Loner, Genius, Enigma – ★★★★½
Morten Tyldum’s The Imitation Game is a family-friendly, must-see look at a gay man who won World War II. Now then, put that on the movie poster.
You wonder why it has had to take this long for the story of Alan Turing to be told on-screen. It’s sad that it’s taken seventy years since his death for hindsight and improved social attitudes toward homosexuality to prevail to bring this story to the wide audience it deserves.
The film starts in 1939 with the recruitment of Turing (Benedict Cumberbatch) by the Ministry of Defence and MI6. He’s a troubled soul (or “odd duck” as his mother told him), who finds solace in his machines and puzzles with no real interest in forming human relationships. The film flits between wartime, Turing’s school days and his arrest in 1952 for indecency and acts of homsexuality.
Most of the action takes place in Bletchley Park as a team of codebreakers set out to crack the Enigma machine which had been built to encrypt Nazi war messages. Turing’s partners/opponents/colleagues (call them what you will) include Keira Knightley, Matthew Goode and Downton alumni and Dublin’s own Alan Leech. As you’ll know if you’ve ever read a history book, the men and women of Bletchley Park were eventually successful and are believed to have been responsible for saving 14 million lives and ending the war two years earlier than expected.
Cumberbatch brings with him experience of playing another man who is potentially on the autistic or Asperger spectrum, Sherlock Holmes. He is absolutely brilliant here and it’s fitting that his first major leading man role (he shared the poster for Star Trek:Wrath of Khan and The Fifth Estate) is one that is sure to see him win many plaudits and awards. Cumberbatch is a magnetic screen presence no matter what he’s in, but he takes things to another level here. As Tropic Thunder sort of taught us, it’s hard for actors to know how to portray people who are intellectually gifted or suffering from mental illness (Hollywood often seems to treat them the same) and Turing’s special way of thinking is shown to be as much of a curse as a gift, with his schooldays and latter life in particular being incredibly cruel.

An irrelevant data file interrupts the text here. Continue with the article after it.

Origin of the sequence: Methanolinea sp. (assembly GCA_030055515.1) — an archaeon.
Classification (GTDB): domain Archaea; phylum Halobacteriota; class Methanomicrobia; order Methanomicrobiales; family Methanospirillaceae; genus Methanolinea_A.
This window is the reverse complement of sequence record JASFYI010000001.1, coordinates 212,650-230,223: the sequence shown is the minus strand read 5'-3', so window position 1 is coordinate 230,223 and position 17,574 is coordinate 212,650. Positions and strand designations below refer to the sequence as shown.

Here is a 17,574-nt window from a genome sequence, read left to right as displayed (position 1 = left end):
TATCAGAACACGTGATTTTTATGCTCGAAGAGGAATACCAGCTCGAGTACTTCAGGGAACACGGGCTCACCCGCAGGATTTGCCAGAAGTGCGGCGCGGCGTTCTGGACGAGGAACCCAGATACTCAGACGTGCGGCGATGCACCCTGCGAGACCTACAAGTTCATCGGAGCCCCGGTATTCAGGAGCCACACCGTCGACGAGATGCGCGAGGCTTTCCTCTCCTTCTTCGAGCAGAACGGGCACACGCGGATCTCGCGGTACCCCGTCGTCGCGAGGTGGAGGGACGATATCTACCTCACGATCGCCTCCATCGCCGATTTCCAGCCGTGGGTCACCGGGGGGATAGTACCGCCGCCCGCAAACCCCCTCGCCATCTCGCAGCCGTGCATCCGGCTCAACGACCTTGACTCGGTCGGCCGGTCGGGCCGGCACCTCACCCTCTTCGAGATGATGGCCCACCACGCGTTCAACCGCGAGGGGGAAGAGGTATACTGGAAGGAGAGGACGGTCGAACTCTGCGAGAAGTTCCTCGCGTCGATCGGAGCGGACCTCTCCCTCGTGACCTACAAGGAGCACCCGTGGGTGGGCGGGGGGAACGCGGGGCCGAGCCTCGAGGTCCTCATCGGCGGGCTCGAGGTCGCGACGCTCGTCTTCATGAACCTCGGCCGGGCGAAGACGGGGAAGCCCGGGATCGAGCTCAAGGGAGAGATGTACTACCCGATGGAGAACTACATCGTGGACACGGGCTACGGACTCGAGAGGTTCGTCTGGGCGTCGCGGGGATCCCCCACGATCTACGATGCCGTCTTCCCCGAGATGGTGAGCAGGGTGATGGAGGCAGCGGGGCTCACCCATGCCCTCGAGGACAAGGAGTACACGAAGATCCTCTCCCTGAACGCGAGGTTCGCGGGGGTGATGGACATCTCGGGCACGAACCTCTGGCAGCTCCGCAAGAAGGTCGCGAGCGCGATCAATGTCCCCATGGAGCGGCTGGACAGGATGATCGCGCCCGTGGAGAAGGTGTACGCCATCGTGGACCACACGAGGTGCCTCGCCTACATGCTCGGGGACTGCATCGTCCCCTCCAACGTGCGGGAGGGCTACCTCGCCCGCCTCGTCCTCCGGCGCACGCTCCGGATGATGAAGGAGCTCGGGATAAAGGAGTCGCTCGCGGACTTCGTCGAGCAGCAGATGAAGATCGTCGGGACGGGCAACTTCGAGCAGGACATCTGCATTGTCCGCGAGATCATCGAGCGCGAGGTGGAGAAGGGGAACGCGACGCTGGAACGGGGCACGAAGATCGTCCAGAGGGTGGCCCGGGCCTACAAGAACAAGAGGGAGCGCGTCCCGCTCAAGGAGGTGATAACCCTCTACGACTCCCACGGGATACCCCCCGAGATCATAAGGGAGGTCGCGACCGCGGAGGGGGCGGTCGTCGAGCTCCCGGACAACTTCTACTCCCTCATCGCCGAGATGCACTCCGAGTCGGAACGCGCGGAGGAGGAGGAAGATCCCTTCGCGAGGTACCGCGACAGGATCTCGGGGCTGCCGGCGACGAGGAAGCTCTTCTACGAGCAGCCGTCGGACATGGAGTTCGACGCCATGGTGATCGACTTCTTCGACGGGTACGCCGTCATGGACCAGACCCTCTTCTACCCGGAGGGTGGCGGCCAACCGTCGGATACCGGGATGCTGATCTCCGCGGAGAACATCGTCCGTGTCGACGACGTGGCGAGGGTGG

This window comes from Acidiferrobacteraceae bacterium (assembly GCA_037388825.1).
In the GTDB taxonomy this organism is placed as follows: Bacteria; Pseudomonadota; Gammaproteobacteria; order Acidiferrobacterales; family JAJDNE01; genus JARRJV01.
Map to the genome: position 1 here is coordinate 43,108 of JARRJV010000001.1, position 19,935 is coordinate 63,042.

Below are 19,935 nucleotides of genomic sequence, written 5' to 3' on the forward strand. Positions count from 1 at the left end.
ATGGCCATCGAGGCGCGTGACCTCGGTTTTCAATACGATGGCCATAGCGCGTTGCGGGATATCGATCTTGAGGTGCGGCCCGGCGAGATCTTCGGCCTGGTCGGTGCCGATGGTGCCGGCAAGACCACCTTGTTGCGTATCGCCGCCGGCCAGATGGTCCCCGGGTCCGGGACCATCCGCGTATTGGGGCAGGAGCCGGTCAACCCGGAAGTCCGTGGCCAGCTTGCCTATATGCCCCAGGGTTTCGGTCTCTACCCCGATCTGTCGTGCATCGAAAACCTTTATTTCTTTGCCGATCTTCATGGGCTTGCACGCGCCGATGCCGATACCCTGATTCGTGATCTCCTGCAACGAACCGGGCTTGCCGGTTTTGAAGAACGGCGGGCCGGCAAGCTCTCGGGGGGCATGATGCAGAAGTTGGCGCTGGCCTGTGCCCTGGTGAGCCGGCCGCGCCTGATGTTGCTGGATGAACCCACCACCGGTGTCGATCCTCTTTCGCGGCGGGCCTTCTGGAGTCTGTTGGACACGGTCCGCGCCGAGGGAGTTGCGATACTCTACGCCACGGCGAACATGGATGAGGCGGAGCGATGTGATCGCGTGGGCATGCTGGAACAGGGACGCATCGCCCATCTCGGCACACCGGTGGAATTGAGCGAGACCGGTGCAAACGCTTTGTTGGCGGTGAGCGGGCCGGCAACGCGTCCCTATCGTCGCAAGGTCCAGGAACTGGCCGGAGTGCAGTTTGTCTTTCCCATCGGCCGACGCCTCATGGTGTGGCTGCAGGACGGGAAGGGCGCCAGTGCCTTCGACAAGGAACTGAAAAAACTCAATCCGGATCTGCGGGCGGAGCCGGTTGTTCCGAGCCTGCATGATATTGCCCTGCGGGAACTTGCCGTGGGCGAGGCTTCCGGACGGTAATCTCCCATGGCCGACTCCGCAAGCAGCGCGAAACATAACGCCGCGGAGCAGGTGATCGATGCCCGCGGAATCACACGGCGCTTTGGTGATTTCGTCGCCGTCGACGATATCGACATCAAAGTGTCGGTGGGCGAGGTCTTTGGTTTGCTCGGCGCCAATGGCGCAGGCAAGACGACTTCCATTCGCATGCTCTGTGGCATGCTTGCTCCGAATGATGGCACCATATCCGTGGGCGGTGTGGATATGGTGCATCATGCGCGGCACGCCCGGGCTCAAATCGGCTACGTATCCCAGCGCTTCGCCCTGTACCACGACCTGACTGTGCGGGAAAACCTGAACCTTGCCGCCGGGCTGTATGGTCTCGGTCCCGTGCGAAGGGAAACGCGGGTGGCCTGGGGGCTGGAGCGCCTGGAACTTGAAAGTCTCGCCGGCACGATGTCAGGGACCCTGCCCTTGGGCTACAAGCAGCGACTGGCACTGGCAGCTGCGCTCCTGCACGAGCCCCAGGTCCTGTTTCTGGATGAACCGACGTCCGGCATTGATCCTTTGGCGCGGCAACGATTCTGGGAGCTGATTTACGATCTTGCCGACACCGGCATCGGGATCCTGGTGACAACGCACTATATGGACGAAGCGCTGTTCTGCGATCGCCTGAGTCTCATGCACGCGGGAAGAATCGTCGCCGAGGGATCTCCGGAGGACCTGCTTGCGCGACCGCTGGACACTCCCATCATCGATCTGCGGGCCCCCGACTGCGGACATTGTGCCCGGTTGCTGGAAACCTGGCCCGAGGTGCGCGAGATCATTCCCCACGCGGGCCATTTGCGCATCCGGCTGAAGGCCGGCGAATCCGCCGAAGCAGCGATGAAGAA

Turing was essential to the war effort (“According to Winston Churchill, Turing made the single biggest contribution to Allied victory“) and yet when everything was done and dusted, he was left alone and became the subject of a public trial of shame, which ultimately led to a premature death. Cumberbatch elicits empathy and reverence in equal measure – no mean feat. You can call the film “Oscar-bait” if you like, but when it’s done this well I’m happy to bite.
Tyldum and the film’s producers have opted to make the film really family-friendly. They don’t dwell on the subject of homosexuality too much (they don’t shy away from the facts but heaven forbid they show any gay acts), nor do they even delve too deeply into precisely how Turing’s computer of cogs and wires actually worked. Instead everything is kept clean and simple (it’s 12A in Ireland) to make a film that should now go onto secondary school syllabuses, promoting as it does respect and acknowledgement of those who are different.
Inspiring, deeply affecting and important family-friendly film-making. More of this please.
Released across Ireland on November 14th 2014
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